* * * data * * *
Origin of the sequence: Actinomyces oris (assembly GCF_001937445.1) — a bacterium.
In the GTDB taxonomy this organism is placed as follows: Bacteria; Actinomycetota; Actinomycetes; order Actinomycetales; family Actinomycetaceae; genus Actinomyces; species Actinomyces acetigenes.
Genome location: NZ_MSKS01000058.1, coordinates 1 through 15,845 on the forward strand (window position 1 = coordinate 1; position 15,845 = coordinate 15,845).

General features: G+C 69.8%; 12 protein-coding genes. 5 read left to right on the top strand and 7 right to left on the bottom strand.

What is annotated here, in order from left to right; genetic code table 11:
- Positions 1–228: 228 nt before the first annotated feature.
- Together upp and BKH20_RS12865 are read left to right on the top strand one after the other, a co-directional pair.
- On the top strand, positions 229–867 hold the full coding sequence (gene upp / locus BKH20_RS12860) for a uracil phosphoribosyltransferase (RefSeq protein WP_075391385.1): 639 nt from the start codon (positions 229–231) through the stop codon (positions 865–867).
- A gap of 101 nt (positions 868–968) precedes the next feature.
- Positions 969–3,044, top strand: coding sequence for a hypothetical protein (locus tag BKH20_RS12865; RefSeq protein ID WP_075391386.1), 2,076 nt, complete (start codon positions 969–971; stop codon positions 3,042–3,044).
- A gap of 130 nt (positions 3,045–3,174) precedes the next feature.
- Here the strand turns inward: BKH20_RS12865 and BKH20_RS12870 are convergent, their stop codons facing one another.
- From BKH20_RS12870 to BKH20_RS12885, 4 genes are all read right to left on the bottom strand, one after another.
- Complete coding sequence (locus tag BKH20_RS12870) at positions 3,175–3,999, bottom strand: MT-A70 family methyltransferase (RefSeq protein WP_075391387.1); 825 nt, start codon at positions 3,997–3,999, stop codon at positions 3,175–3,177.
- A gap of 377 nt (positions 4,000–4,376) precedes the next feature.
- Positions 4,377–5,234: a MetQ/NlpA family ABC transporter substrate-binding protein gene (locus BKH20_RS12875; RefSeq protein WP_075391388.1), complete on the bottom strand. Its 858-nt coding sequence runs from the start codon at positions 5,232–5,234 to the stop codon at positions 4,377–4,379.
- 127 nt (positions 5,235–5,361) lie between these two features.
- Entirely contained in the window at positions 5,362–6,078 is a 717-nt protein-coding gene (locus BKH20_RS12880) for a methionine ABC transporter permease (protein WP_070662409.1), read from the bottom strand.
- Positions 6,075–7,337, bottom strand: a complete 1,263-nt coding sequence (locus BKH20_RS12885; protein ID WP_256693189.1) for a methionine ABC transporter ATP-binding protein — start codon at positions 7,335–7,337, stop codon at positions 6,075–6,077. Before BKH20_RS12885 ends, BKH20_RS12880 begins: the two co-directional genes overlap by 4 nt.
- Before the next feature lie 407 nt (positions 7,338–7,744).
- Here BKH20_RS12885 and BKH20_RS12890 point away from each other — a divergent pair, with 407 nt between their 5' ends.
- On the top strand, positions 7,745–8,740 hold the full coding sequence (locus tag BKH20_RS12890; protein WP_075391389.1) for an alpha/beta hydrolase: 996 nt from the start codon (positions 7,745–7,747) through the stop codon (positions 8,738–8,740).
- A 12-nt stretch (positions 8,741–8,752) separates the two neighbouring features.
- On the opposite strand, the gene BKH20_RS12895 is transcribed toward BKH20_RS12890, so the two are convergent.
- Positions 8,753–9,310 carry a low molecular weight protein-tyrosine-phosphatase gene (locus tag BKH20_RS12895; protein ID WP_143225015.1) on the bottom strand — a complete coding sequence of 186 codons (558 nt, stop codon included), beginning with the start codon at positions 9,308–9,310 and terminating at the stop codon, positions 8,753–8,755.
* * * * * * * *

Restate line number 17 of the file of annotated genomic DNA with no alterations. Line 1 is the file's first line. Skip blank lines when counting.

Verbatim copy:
- 127 nt (positions 5,235–5,361) lie between these two features.